It is obvious that sex sells in all forms of entertainment, but in the case of these women the focus on beauty and sex appeal feels like a hindrance to them personally and for WMMA in general. Kovach made a good point when discussing the unfairness of judging a fighter by her beauty or lack there of, “My first match was against another girl that looked very masculine. Eventually I will go against a beauty and automatically people will pick their favorite fighter based on appearance.” According to Taylor, some of these unfair perceptions are brought on female fighters by the enabling behaviors of some women in the sport; “some females embrace the idea of sexiness in the ring, and flaunt their looks. Fine, that’s their right. I think they are asking for people not to take them seriously, and I want to be the kind of fighter that people respect. If fans are tuning in because I chose to wear a schoolgirl skirt, that’s not the same as tuning in to see me fight.” Stautzenberger also added, “Every woman deserves respect, but to be honest, there are females fighters who represent themselves ‘sleazily’ and wonder why they get talked to the way they do. It takes self-respect to get respect, especially when little girls look up to you.”
Professional fighters like Stautzenberger and Taylor expressed particular aggravation with how MMA reporters, like Eric Holden, tend to objectify women in their work. Their concern being that this type of coverage hurts the sport by preventing women from being taken seriously as professional athletes. Holden has come under fire for his reliance on top ten lists that focus on female fighter’s sexual attractiveness and for inappropriate communications with women fighters. Taylor believes that “guys like Eric Holden are a problem, because they perpetuate the kind of behavior that keeps females from getting taken seriously.” Taylor went as far as to request that Eric Holden no longer be granted privileges for Invicta FC events. She wrote the following message on her employer’s Facebook page, “Invicta, please don’t give Eric Holden a press pass to the next fights. He objectifies women, demeans the female fighters and the entire sport they fight for. In his quest for a few dollars, he writes complete garbage that attempts to either humiliate, or sexualize women, or both. He often gets fighter’s names wrong and usually doesn’t have a clue about their fighting style, record, ranking, or history. His articles embrace everything the WMMA has fought against. His latest article perpetuates Rape Culture at it’s finest. PLEASE don’t give this guy a press pass. He makes the fighters uncomfortable, and most of us hate him.”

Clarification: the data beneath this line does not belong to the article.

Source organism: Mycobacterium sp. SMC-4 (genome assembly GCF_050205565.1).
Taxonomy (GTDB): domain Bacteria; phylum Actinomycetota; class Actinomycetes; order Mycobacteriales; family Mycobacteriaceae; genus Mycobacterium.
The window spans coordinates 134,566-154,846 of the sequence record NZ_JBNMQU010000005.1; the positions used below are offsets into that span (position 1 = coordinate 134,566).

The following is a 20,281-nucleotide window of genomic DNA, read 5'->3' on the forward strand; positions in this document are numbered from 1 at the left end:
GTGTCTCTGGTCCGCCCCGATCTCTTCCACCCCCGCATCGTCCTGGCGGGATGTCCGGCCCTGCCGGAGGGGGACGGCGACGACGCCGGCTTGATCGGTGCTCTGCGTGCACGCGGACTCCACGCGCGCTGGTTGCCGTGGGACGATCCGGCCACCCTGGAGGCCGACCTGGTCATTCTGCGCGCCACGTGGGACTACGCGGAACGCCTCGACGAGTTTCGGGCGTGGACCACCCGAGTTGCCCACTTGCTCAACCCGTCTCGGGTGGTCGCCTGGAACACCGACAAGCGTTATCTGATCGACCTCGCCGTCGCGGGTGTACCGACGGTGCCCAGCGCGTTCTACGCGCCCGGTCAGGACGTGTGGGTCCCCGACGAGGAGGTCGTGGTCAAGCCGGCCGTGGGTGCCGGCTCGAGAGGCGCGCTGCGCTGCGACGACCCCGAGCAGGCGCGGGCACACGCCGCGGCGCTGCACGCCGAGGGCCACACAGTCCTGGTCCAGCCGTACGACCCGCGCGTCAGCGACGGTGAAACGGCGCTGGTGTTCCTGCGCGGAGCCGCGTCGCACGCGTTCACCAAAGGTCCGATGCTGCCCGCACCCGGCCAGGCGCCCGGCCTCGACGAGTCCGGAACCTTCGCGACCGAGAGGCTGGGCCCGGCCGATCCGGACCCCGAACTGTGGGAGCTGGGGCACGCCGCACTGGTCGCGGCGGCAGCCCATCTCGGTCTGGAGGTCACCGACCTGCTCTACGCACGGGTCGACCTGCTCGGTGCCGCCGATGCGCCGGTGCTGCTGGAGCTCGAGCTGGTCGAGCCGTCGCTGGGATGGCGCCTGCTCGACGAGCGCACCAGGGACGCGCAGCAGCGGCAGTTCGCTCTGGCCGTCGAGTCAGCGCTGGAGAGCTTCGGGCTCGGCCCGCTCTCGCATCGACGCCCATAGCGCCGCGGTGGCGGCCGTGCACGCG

Paulina Granados (1-0) is a professional fighter who believes that “not many people have played up her sexy angle before,” and although she “wouldn’t want something perverted written about her everyone likes a little bit of tasteful flattery.” On the other hand, Granados also believes that top ten lists focusing on the sexiness of female fighters are “complete bull crap written by non-legit people.” Holden has written about Granados in two different occasions. Granados’ experiences with Holden seem to corroborate some of the claims made by Taylor in her public statement against him to Invicta FC. For example, in one story Holden focused on her choice of attire for the weigh-ins and referred to her as an “MMA Babe” in the article’s title. According to Granados Holden asked her “a couple of questions that had nothing to do with fighting” like what celebrity I want to punch in the face” for his first article, but for the second “MMA Babe” piece she denies being interviewed by him. “The next article he wrote about me he claimed that he interviewed me, which never happened, and I just thought it was weird. I don’t like for people to say or assume things about me that never happened,” said Granados.
Eric Holden addresses this issue and many other allegations regarding his style of writing in an upcoming TXMMA article. Whether readers accept his explanations as valid or not is up to them to decide; but Taylor, Stautzenberger and Granados all seem to agree that Holden’s style of reporting encourages fans to judge the fighter’s appearance over their skill in the cage. Unfortunately, when it comes to additional challenges for women in MMA this is just the tip of the iceberg. Some of the biggest hurdles they face come from those most closely involved in their professional careers and in their development as fighters.
Please check back tomorrow for the second part of our feature where we discuss how a woman’s career is also affected by trust issues in their relationships with coaches, and the threat of sexual harassment they can be vulnerable to when dealing with managers, training partners and others.